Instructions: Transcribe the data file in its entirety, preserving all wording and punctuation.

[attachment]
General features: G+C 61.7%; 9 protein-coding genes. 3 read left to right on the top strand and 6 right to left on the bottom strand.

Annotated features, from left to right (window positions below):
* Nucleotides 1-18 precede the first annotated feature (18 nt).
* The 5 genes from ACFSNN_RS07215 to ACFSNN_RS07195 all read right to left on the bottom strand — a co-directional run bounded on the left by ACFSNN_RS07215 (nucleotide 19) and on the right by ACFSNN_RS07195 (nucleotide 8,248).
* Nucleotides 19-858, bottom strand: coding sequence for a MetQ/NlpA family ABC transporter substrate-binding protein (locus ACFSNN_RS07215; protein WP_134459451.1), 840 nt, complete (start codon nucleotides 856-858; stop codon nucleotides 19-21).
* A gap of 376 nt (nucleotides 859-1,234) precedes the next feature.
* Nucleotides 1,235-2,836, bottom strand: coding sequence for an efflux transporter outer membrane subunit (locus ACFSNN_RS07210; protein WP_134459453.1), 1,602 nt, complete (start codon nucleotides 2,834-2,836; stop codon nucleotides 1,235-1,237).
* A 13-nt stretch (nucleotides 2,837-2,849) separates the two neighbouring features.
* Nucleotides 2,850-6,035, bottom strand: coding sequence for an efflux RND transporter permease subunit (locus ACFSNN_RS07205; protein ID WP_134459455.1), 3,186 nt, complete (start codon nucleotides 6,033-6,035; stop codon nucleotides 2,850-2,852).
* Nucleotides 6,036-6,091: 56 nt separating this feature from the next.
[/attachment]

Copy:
General features: G+C 61.7%; 9 protein-coding genes. 3 read left to right on the top strand and 6 right to left on the bottom strand.

Annotated features, from left to right (window positions below):
* Nucleotides 1-18 precede the first annotated feature (18 nt).
* The 5 genes from ACFSNN_RS07215 to ACFSNN_RS07195 all read right to left on the bottom strand — a co-directional run bounded on the left by ACFSNN_RS07215 (nucleotide 19) and on the right by ACFSNN_RS07195 (nucleotide 8,248).
* Nucleotides 19-858, bottom strand: coding sequence for a MetQ/NlpA family ABC transporter substrate-binding protein (locus ACFSNN_RS07215; protein WP_134459451.1), 840 nt, complete (start codon nucleotides 856-858; stop codon nucleotides 19-21).
* A gap of 376 nt (nucleotides 859-1,234) precedes the next feature.
* Nucleotides 1,235-2,836, bottom strand: coding sequence for an efflux transporter outer membrane subunit (locus ACFSNN_RS07210; protein WP_134459453.1), 1,602 nt, complete (start codon nucleotides 2,834-2,836; stop codon nucleotides 1,235-1,237).
* A 13-nt stretch (nucleotides 2,837-2,849) separates the two neighbouring features.
* Nucleotides 2,850-6,035, bottom strand: coding sequence for an efflux RND transporter permease subunit (locus ACFSNN_RS07205; protein ID WP_134459455.1), 3,186 nt, complete (start codon nucleotides 6,033-6,035; stop codon nucleotides 2,850-2,852).
* Nucleotides 6,036-6,091: 56 nt separating this feature from the next.